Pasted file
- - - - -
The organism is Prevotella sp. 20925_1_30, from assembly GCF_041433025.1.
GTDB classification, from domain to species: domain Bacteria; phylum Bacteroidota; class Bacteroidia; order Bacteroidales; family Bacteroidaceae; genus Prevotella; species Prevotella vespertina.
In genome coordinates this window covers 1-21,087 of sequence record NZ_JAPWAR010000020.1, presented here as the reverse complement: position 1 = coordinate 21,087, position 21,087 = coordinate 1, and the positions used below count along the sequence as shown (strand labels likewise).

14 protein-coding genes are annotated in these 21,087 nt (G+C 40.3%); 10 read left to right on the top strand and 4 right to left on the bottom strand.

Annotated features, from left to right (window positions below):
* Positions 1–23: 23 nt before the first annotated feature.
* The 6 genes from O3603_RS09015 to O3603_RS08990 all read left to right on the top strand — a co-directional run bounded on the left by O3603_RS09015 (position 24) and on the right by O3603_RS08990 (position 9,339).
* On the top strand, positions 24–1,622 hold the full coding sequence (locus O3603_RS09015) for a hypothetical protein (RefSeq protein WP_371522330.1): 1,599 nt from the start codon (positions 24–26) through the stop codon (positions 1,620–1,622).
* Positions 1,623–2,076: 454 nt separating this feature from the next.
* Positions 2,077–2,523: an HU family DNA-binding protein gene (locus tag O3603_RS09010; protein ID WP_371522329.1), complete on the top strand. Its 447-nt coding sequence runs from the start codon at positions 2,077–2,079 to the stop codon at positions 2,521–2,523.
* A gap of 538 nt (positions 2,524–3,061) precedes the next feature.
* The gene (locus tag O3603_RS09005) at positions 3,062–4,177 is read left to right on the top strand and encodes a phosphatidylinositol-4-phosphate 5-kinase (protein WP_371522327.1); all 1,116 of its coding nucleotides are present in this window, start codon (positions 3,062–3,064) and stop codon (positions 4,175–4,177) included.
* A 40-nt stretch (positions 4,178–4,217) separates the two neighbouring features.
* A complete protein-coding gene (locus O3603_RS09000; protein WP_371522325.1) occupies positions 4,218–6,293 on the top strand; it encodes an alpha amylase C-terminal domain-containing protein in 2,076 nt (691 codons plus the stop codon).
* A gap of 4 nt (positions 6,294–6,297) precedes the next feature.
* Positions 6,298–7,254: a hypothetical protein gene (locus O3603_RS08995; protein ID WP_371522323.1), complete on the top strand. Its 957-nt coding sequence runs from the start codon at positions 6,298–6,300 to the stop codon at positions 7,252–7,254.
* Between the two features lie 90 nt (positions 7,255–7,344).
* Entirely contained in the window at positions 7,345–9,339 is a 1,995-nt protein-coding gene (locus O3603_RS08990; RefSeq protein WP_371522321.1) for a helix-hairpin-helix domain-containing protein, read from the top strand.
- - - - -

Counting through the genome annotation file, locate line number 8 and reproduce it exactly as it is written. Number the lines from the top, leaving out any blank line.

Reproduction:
* On the top strand, positions 24–1,622 hold the full coding sequence (locus O3603_RS09015) for a hypothetical protein (RefSeq protein WP_371522330.1): 1,599 nt from the start codon (positions 24–26) through the stop codon (positions 1,620–1,622).